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March 2023, Volume 73, Issue 3

Student's Corner

Sleep patterns and quality in Pakistani adults: A Letter to the Editor

Muhammad Taha Abid  ( 2nd Year MBBS Student, Dow Medical College, Dow University of Health Sciences, Karachi, Pakistan. )
Mudassir Abbas  ( 2nd Year MBBS Student, Dow Medical College, Dow University of Health Sciences, Karachi, Pakistan. )
Syed Hamza Haider  ( 2nd Year MBBS Student, Dow Medical College, Dow University of Health Sciences, Karachi, Pakistan )

DOI: 10.47391/JPMA.7702


The thought-provoking article by Al-Abri et al. set an example of a sleep pattern’s effect on the overall health of a population1. The study perfectly encapsulated the diversity of sleep patterns amongst people and the direct effects of sleep quality and patterns on the participants’ well-being.

Sleep is a naturally recurring physiological state where the body reduces its awareness of environmental triggers and processes internal stimuli. Adequate sleep is a corporal necessity, where a lack of sleep and undetected sleep ailments prove inimical to healthiness and public safety2. Furthermore, a sufficient sleep period isn’t the only prerequisite for healthy sleep. Good sleep quality, proper timing, periodicity, and no presence of sleep disturbances are equally momentous3.

Low-quality sleep can weaken the immune system, causing various diseases and affecting neurocognition. Short sleep and unhealthy sleeping practices are also linked with cardiometabolic diseases such as hypertension. Short and long sleep habits can only be assessed by monitoring participants' sleep patterns4.

Understandably, the vitality of conducting a similar study in Pakistan can be estimated.

Although there have been a few studies depicting the quality of sleep amongst the junior (house) medical officers in Pakistan and correlating sleep disorders among the general population, none have been identified that measure sleep quality regarding patterns and their direct effect on the participants’ health and wellbeing.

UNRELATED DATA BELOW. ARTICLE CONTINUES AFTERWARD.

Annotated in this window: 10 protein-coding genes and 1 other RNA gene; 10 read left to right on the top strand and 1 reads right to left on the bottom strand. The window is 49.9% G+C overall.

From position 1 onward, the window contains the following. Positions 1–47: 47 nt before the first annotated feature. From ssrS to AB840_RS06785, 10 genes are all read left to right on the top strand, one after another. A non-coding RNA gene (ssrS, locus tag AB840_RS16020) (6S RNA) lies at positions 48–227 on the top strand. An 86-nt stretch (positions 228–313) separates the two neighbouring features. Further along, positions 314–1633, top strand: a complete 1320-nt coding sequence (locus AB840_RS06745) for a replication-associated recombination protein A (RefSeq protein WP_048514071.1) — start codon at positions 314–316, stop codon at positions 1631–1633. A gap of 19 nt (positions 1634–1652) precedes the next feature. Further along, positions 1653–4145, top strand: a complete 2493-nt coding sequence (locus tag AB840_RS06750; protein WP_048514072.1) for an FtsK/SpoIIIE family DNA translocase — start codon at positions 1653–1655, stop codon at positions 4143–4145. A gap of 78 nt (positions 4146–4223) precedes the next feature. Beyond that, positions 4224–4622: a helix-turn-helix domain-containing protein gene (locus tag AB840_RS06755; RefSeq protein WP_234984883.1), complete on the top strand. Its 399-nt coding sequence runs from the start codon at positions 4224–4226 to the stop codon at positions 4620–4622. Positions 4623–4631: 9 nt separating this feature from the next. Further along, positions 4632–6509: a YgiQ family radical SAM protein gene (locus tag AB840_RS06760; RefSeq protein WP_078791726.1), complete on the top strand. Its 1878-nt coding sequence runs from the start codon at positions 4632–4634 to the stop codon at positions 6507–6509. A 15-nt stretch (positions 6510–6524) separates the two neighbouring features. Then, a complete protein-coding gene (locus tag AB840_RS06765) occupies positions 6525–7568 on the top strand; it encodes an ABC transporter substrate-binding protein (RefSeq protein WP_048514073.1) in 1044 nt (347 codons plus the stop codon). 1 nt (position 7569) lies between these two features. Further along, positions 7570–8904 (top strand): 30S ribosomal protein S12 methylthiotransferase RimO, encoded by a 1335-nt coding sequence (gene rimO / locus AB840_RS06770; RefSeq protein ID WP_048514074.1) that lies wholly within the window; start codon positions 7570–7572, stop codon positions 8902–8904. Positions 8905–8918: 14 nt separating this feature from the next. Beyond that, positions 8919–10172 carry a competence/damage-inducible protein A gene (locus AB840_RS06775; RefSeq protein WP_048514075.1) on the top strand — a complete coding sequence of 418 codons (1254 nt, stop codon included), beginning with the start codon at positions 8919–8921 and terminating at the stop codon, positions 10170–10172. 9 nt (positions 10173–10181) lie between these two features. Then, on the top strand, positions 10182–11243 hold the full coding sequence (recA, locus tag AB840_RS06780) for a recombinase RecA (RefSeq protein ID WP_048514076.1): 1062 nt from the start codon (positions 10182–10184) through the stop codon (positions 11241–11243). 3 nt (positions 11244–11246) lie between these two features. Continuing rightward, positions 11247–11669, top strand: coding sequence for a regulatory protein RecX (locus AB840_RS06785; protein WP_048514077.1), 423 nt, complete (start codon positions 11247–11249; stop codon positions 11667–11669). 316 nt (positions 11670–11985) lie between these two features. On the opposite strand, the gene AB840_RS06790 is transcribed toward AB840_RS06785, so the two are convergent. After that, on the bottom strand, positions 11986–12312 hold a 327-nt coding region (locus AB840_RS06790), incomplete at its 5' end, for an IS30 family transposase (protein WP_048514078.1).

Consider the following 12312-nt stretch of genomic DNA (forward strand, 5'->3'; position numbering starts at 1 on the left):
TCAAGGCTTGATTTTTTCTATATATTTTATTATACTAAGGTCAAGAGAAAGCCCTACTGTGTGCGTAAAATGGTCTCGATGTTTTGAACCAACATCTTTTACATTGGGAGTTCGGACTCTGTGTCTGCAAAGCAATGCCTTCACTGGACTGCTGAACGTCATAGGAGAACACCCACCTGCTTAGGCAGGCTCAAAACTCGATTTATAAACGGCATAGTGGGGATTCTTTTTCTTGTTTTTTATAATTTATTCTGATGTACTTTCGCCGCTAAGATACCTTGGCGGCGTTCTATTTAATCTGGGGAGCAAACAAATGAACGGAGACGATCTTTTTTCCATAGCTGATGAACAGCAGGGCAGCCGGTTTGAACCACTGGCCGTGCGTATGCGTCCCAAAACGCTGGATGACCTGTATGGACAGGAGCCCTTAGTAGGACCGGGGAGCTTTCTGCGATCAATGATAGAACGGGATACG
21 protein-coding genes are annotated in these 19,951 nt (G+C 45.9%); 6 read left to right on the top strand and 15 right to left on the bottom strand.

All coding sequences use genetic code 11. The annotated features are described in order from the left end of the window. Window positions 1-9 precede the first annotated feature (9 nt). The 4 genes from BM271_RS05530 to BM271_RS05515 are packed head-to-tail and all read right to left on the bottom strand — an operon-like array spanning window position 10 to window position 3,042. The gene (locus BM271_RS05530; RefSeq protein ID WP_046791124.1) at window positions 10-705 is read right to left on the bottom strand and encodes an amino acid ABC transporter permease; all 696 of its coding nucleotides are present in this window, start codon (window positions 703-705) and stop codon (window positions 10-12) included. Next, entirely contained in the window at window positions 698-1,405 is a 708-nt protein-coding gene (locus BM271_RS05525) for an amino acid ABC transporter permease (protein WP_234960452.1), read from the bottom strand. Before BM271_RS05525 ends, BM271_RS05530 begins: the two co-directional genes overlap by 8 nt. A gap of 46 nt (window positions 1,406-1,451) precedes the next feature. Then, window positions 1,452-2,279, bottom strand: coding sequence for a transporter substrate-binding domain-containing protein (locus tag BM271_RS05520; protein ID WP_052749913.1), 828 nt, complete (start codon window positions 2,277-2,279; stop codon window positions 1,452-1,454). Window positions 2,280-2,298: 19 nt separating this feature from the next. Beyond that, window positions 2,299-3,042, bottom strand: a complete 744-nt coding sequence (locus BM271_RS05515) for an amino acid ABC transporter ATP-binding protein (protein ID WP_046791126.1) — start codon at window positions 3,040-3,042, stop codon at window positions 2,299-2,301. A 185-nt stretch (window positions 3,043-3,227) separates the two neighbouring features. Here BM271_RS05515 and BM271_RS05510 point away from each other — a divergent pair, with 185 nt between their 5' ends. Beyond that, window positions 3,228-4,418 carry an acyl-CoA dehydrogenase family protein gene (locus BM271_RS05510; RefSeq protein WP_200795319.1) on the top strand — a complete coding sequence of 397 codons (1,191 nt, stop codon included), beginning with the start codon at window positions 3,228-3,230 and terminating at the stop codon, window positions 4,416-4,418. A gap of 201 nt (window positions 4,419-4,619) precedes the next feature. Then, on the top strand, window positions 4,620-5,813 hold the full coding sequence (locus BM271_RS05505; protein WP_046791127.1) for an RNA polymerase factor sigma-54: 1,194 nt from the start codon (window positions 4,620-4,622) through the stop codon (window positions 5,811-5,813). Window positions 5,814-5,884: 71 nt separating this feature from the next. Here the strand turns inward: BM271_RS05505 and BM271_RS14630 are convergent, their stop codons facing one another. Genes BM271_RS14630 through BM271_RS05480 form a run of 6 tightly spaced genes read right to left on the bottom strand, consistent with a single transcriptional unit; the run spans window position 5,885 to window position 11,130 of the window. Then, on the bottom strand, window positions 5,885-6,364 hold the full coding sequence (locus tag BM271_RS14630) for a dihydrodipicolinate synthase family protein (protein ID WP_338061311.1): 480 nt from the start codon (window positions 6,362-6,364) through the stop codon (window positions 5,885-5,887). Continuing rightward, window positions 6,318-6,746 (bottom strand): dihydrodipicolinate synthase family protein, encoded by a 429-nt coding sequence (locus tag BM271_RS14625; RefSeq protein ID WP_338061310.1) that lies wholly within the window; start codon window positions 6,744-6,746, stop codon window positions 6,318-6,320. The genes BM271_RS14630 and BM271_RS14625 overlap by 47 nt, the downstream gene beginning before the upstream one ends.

Considering Pakistan is a Muslim-majority nation, with 96.2% of Muslims making up the total population5, such studies should be highly regarded on account of the unique habituations and sleep schedules amongst Muslim countries (owning to five daily obligatory prayers)1 as the sleep patterns highlighted in Al-Abri et al.’s study will be more pronounced and better measured. The dire need for such studies in Pakistan stems from the fact that 79.28% of the general educational community had a sleep disturbance6.

Therefore, it is recommended that researchers go for a general survey via a cross-sectional study to gather essential statistics for further evaluating risk factors due to such sleeping habits.

Said study conducted in Pakistan, in line with the methodology and approach used by Al-Abri et al., will open gateways to gathering a cohort about the role of sleep patterns and quality in producing cardiometabolic, neurological, and other health risks in the country. Such an evaluation is valuable in a country with an almost 17.5% general prevalence of cardiovascular diseases7. The results can be compartmentalized into those caused by disturbances in sleep quality and patterns.


Keywords: Sleep, sleep pattern, sleep quality, short-sleep, Pakistan, Pakistani adults, epidemiology.


Submission completion date: 21-08-2022


Acceptance date: 05-11-2022


Disclaimer: None to declare.


Conflict of Interest: None to declare.


Funding Sources: None to declare.




1.      Al-Abri MA, Al Lawati I, Zadjali F, Ganguly S. Sleep Patterns and Quality in Omani Adults. Nat Sci Sleep. 2020; 12:231-7.

2.      Ramar K, Malhotra RK, Carden KA, Martin JL, Abbasi-Feinberg F, Aurora RN, et al. Sleep is essential to health: an American Academy of Sleep Medicine position statement. J Clin Sleep Med. 2021; 17:2115-9. doi: 10.5664/jcsm.9476.

3.      Kohyama J. Which Is More Important for Health: Sleep Quantity or Sleep Quality? Children (Basel). 2021; 8:542.

4.      Itani O, Jike M, Watanabe N, Kaneita Y. Short sleep duration and health outcomes: a systematic review, meta-analysis, and meta-regression. Sleep Med. 2017; 32:246-56. doi: 10.1016/j.sleep.2016.08.006.

5.      Fuchs MM, Fuchs SW. Religious Minorities in Pakistan: Identities, Citizenship and Social Belonging. South Asia: J South Asian Stud. 2020; 43:52-67.

6.      Umar A, Khan MS, Sehgal SA, Jafar K, Ahmad S, Waheed A, et al. Epidemiological studies of sleep disorder in educational community of Pakistani population, its major risk factors and associated diseases. PLoS One.2022; 17:e0266739.

7.      Zubair F, Nawaz SK, Nawaz A, Nangyal H, Amjad N, Khan MS. Prevalence of cardiovascular diseases in Punjab, Pakistan: a crosssectional study. J Public Health. 2018; 26:523-9.

Journal of the Pakistan Medical Association has agreed to receive and publish manuscripts in accordance with the principles of the following committees: